Lift Ban on Lighters, TSA Chief Urges

WASHINGTON -- The nation's aviation security chief says Congress should lift a ban on passengers carrying lighters on airplanes because screeners are spending too much time looking for lighters instead of bombs.

"The lighter ban does not add to security anymore," Transportation Security Administration chief Kip Hawley told USA TODAY on Wednesday. Forcing screeners to confiscate lighters at checkpoints "is a distraction from the serious nature of finding (bomb) components."

Hawley said he has briefed lawmakers and "recommended they consider whether that ban needs to stay."

Congress enacted the ban in late 2004 in response to concerns that a terrorist could light explosives on an airplane, as "shoe bomber" Richard Reid attempted on a trans-Atlantic jetliner in late 2001. The ban took effect in April 2005.

Sen. Ron Wyden, D-Ore., an author of the ban, said he would listen to arguments in favor of lifting it.

"What the agency (TSA) has to do is show how what it wants to do will make America more secure," he said.

Hawley said the lighter ban hurts aviation security because screeners are "spending time hunting through bags looking for items that are not the serious threat."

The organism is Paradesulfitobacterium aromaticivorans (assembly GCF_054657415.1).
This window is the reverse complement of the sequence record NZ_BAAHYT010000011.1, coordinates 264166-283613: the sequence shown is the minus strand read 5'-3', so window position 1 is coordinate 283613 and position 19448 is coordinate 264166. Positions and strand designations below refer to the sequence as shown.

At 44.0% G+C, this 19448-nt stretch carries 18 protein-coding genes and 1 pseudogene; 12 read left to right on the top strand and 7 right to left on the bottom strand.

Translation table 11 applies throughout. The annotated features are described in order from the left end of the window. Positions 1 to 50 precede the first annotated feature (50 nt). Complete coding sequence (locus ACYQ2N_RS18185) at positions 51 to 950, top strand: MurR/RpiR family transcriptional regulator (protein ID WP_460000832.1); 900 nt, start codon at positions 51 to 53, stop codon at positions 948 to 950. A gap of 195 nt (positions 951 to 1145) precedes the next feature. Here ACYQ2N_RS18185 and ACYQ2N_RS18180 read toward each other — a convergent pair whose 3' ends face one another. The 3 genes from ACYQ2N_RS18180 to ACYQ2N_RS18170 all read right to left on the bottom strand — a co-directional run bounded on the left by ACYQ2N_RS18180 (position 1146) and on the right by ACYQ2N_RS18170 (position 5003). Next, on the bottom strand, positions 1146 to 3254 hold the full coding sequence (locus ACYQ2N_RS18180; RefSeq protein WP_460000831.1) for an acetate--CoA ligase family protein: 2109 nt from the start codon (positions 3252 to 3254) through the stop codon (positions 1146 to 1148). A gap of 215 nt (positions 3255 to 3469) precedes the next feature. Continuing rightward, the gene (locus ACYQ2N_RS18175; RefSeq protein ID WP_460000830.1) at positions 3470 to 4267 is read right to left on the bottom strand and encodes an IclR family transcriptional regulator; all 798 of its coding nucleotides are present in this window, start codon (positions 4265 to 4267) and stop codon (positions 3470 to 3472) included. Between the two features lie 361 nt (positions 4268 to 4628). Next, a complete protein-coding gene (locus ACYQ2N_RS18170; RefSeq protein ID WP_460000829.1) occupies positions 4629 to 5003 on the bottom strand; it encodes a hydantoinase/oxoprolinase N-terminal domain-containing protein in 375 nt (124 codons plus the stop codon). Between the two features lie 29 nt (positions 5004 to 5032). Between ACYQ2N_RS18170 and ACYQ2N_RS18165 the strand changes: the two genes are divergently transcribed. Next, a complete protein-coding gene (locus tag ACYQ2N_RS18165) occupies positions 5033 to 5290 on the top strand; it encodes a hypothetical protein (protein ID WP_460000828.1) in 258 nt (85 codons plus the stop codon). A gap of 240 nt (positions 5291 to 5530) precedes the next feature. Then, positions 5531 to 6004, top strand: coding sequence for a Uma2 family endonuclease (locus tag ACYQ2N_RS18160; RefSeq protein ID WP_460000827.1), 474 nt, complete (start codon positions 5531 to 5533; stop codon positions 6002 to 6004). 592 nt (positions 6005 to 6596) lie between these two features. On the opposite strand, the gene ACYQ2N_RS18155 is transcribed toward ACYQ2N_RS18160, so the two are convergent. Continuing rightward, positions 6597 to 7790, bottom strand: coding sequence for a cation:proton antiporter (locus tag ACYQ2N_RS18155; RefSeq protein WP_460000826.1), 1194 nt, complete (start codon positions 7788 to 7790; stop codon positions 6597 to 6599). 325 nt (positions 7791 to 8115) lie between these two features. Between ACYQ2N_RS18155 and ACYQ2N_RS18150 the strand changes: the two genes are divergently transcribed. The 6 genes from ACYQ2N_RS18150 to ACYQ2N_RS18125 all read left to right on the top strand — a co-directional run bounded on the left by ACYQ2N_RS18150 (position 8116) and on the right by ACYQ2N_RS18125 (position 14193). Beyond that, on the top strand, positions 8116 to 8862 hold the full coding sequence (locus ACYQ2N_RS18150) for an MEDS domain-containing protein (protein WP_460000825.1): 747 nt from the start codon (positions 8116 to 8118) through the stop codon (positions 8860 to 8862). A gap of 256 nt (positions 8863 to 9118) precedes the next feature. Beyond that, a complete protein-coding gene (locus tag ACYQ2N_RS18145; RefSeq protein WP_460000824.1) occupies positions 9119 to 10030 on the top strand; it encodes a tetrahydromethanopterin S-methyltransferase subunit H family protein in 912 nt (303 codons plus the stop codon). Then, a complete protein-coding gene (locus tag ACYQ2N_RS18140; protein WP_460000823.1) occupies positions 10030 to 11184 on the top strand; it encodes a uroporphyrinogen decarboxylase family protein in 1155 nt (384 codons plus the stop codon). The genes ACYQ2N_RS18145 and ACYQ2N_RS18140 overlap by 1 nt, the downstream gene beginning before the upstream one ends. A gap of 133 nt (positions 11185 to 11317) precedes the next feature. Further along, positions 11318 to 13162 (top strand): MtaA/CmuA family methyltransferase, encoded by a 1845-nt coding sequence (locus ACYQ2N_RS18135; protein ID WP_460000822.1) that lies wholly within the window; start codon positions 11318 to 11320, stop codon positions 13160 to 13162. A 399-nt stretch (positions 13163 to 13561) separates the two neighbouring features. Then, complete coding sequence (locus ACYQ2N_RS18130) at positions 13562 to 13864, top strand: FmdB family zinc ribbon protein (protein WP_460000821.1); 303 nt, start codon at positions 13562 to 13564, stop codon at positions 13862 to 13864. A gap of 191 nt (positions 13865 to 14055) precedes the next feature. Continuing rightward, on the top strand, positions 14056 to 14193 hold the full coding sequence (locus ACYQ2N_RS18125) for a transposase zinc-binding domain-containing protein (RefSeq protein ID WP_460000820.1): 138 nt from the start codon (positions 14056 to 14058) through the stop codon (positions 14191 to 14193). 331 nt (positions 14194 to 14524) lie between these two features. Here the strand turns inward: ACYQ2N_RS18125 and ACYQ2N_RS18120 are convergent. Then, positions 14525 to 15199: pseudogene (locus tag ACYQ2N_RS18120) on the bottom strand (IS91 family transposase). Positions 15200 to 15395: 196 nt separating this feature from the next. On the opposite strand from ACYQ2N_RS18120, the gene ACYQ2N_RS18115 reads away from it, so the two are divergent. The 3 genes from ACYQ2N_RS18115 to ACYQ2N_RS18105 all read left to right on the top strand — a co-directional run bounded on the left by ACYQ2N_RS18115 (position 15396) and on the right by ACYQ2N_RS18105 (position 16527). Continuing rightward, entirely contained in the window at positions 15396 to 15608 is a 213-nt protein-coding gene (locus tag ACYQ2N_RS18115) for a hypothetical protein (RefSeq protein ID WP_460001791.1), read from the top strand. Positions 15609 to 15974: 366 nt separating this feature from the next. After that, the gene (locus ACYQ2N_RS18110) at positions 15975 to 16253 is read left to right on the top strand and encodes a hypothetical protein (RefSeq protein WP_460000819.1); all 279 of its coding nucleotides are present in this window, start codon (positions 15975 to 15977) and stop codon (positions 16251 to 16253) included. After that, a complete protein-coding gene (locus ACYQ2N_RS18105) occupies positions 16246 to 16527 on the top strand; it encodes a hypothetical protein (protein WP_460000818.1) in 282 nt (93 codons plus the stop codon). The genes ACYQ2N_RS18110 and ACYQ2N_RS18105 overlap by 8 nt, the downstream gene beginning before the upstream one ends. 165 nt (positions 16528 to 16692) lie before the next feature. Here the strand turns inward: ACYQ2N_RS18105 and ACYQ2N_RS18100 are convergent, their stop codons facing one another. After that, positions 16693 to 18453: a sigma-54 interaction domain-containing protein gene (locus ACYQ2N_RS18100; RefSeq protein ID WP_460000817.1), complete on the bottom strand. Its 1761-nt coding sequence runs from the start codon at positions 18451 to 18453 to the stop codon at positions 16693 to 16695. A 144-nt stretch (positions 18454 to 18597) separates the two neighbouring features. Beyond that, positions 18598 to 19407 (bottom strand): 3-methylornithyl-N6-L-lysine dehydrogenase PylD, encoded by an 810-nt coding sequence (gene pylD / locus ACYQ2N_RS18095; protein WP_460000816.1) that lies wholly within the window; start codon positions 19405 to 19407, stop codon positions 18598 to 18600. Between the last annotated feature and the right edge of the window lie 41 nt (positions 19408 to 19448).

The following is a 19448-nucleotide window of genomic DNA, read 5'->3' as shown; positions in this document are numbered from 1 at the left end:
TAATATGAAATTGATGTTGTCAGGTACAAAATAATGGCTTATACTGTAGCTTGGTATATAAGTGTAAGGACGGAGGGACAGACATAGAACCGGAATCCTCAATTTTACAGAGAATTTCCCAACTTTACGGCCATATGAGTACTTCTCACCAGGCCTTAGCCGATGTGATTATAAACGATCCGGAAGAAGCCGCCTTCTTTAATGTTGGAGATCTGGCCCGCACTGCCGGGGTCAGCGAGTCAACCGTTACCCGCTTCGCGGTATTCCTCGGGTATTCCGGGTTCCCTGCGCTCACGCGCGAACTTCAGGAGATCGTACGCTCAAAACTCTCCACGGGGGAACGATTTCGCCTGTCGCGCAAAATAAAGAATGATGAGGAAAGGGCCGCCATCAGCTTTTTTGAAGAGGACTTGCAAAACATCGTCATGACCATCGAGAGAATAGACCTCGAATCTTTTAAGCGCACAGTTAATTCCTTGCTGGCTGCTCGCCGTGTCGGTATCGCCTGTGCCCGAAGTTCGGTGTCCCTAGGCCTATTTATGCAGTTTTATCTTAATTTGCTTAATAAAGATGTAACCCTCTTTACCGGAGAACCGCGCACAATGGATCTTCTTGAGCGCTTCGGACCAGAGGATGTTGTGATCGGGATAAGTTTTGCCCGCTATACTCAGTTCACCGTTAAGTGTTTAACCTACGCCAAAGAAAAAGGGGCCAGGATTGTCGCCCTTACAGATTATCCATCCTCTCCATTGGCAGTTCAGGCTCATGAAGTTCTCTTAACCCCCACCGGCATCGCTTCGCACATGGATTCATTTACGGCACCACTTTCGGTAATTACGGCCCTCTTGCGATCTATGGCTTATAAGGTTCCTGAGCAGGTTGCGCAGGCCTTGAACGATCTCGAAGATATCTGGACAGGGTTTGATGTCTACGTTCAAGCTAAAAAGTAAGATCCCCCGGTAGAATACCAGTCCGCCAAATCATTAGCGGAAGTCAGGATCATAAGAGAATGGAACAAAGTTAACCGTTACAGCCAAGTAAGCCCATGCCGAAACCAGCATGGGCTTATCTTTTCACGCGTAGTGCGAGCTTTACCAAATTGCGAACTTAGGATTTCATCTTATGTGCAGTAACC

The TSA says its screeners confiscate 30,000 lighters a day at checkpoints. Although lighters are just one of 68 items passengers cannot carry on planes, they represent 80% of the confiscated items, the TSA says. Matches are allowed on planes.

Hawley said some passengers try to beat the lighter ban by packing several lighters in their carry-on bags, in the hope that screeners won't find the extras. Screeners will continue to confiscate lighters as long as the ban is in effect, Hawley said. Lifting the ban would require an act of Congress.

Lighters are the only item that Congress has specifically banned, Hawley said. The TSA decides the remaining items barred from an airplane cabin. They include guns, knives, box cutters and baseball bats.

Hawley said lighters "do not represent a particularly effective ignition source for terrorists," who could use other means to detonate a bomb. Last year, Hawley lifted the TSA's ban on scissors and tools less than 7 inches long so screeners could focus on finding bombs.

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